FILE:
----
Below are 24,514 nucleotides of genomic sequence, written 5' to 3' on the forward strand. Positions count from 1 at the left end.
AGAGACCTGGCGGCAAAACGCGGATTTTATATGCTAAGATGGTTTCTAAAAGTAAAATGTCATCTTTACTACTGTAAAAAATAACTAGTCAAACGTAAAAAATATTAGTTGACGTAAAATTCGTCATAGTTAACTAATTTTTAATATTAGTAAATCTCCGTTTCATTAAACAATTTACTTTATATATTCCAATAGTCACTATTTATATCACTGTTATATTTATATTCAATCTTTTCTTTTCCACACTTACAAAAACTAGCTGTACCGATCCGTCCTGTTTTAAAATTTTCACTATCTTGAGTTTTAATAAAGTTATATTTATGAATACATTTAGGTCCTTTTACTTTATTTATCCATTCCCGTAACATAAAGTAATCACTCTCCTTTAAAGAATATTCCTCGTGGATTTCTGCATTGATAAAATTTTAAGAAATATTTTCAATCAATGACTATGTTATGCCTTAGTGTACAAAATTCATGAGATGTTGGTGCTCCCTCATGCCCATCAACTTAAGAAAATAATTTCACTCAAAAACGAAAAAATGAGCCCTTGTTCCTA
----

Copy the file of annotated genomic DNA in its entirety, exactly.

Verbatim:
Below are 24,514 nucleotides of genomic sequence, written 5' to 3' on the forward strand. Positions count from 1 at the left end.
AGAGACCTGGCGGCAAAACGCGGATTTTATATGCTAAGATGGTTTCTAAAAGTAAAATGTCATCTTTACTACTGTAAAAAATAACTAGTCAAACGTAAAAAATATTAGTTGACGTAAAATTCGTCATAGTTAACTAATTTTTAATATTAGTAAATCTCCGTTTCATTAAACAATTTACTTTATATATTCCAATAGTCACTATTTATATCACTGTTATATTTATATTCAATCTTTTCTTTTCCACACTTACAAAAACTAGCTGTACCGATCCGTCCTGTTTTAAAATTTTCACTATCTTGAGTTTTAATAAAGTTATATTTATGAATACATTTAGGTCCTTTTACTTTATTTATCCATTCCCGTAACATAAAGTAATCACTCTCCTTTAAAGAATATTCCTCGTGGATTTCTGCATTGATAAAATTTTAAGAAATATTTTCAATCAATGACTATGTTATGCCTTAGTGTACAAAATTCATGAGATGTTGGTGCTCCCTCATGCCCATCAACTTAAGAAAATAATTTCACTCAAAAACGAAAAAATGAGCCCTTGTTCCTA